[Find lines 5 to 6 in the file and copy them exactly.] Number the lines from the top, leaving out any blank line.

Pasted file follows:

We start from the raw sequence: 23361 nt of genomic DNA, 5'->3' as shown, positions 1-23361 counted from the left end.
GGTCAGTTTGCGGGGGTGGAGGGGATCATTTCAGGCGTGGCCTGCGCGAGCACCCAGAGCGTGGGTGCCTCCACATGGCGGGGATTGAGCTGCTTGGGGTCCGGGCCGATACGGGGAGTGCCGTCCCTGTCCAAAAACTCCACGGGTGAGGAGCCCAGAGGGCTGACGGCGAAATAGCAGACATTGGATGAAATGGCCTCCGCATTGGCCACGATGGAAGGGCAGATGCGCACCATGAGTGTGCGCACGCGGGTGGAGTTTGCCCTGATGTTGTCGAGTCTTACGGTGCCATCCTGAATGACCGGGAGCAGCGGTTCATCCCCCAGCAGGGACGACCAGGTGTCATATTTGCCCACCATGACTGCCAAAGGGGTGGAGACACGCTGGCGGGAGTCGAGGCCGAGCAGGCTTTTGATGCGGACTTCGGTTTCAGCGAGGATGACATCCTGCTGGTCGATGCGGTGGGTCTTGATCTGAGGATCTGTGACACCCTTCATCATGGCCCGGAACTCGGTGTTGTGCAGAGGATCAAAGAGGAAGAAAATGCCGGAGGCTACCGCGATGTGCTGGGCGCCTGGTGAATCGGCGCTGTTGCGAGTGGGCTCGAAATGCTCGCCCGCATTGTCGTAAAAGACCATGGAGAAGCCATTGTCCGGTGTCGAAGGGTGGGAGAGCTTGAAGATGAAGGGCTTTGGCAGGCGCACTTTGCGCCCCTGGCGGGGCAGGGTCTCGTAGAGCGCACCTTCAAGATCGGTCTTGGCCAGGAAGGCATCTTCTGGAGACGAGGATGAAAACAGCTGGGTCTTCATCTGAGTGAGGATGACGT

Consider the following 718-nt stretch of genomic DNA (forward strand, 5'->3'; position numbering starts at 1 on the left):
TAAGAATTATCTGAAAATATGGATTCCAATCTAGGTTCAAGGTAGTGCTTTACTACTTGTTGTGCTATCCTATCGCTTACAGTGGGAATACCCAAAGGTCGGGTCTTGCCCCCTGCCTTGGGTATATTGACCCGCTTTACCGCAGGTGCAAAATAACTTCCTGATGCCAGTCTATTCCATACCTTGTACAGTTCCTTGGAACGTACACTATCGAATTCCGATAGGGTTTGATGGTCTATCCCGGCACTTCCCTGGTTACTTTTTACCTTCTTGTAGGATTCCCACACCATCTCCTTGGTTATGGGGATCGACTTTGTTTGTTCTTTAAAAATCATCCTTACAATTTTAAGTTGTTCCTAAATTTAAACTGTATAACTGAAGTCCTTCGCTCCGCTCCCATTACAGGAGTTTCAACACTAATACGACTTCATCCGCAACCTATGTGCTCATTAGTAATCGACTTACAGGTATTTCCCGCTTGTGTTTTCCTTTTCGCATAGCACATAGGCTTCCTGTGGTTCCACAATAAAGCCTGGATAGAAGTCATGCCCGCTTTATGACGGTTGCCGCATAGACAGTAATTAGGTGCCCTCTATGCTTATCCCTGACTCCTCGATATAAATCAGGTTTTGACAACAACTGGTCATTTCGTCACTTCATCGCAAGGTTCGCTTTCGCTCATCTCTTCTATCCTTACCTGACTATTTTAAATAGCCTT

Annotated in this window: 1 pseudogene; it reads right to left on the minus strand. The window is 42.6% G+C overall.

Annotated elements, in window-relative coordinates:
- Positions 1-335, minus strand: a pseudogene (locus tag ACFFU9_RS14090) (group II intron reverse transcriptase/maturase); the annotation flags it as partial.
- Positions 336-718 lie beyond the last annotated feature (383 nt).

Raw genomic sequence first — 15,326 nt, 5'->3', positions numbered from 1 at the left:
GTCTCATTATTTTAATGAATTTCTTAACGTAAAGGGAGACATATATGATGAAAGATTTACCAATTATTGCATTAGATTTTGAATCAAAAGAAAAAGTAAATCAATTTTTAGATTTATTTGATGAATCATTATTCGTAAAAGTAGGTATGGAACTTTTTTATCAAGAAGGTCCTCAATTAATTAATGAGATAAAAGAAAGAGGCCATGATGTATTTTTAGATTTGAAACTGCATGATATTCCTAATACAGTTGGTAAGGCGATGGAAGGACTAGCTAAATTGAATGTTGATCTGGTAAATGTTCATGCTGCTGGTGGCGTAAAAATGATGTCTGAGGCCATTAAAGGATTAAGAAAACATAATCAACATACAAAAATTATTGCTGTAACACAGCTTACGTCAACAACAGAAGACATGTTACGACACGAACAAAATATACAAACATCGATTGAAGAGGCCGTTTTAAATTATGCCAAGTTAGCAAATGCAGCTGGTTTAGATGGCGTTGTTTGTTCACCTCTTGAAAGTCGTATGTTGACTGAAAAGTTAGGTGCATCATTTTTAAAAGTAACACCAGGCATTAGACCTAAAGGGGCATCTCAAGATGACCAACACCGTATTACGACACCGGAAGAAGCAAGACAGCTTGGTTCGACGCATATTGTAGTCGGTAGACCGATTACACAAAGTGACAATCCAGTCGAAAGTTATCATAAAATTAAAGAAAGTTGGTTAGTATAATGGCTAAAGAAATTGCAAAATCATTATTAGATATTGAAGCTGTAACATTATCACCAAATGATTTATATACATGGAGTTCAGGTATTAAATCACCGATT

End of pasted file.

Annotated in this window: 1 pseudogene; it reads right to left on the minus strand. The window is 42.6% G+C overall.

Annotated elements, in window-relative coordinates: